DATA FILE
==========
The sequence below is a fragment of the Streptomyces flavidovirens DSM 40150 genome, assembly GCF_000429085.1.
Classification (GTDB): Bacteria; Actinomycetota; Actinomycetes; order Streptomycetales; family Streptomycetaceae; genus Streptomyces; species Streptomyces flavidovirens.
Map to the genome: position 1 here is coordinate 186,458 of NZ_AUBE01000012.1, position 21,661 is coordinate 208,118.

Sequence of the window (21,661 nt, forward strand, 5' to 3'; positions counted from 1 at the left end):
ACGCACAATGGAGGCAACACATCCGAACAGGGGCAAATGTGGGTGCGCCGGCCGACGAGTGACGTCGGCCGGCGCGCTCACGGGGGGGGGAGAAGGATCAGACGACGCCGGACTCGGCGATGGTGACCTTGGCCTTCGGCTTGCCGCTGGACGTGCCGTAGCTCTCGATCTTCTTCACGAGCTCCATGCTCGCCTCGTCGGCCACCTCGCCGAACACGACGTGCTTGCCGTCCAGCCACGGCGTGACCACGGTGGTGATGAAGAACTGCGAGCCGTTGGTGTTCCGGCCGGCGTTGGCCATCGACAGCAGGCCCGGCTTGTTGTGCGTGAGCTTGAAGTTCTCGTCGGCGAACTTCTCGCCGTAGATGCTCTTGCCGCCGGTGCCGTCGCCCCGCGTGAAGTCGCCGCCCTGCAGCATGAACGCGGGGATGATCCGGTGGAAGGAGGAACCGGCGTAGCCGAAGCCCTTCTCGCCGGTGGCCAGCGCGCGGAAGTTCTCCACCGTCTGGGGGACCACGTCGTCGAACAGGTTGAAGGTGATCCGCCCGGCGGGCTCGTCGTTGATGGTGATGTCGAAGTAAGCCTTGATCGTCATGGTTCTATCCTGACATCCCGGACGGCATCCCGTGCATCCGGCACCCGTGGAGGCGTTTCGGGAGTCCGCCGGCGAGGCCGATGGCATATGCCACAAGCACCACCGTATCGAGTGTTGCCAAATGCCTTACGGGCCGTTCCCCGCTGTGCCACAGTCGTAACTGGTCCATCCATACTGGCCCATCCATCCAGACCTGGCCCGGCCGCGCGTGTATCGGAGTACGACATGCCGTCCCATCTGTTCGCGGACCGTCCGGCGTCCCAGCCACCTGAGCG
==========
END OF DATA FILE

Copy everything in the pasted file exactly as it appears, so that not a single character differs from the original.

The sequence below is a fragment of the Streptomyces flavidovirens DSM 40150 genome, assembly GCF_000429085.1.
Classification (GTDB): Bacteria; Actinomycetota; Actinomycetes; order Streptomycetales; family Streptomycetaceae; genus Streptomyces; species Streptomyces flavidovirens.
Map to the genome: position 1 here is coordinate 186,458 of NZ_AUBE01000012.1, position 21,661 is coordinate 208,118.

Sequence of the window (21,661 nt, forward strand, 5' to 3'; positions counted from 1 at the left end):
ACGCACAATGGAGGCAACACATCCGAACAGGGGCAAATGTGGGTGCGCCGGCCGACGAGTGACGTCGGCCGGCGCGCTCACGGGGGGGGGAGAAGGATCAGACGACGCCGGACTCGGCGATGGTGACCTTGGCCTTCGGCTTGCCGCTGGACGTGCCGTAGCTCTCGATCTTCTTCACGAGCTCCATGCTCGCCTCGTCGGCCACCTCGCCGAACACGACGTGCTTGCCGTCCAGCCACGGCGTGACCACGGTGGTGATGAAGAACTGCGAGCCGTTGGTGTTCCGGCCGGCGTTGGCCATCGACAGCAGGCCCGGCTTGTTGTGCGTGAGCTTGAAGTTCTCGTCGGCGAACTTCTCGCCGTAGATGCTCTTGCCGCCGGTGCCGTCGCCCCGCGTGAAGTCGCCGCCCTGCAGCATGAACGCGGGGATGATCCGGTGGAAGGAGGAACCGGCGTAGCCGAAGCCCTTCTCGCCGGTGGCCAGCGCGCGGAAGTTCTCCACCGTCTGGGGGACCACGTCGTCGAACAGGTTGAAGGTGATCCGCCCGGCGGGCTCGTCGTTGATGGTGATGTCGAAGTAAGCCTTGATCGTCATGGTTCTATCCTGACATCCCGGACGGCATCCCGTGCATCCGGCACCCGTGGAGGCGTTTCGGGAGTCCGCCGGCGAGGCCGATGGCATATGCCACAAGCACCACCGTATCGAGTGTTGCCAAATGCCTTACGGGCCGTTCCCCGCTGTGCCACAGTCGTAACTGGTCCATCCATACTGGCCCATCCATCCAGACCTGGCCCGGCCGCGCGTGTATCGGAGTACGACATGCCGTCCCATCTGTTCGCGGACCGTCCGGCGTCCCAGCCACCTGAGCG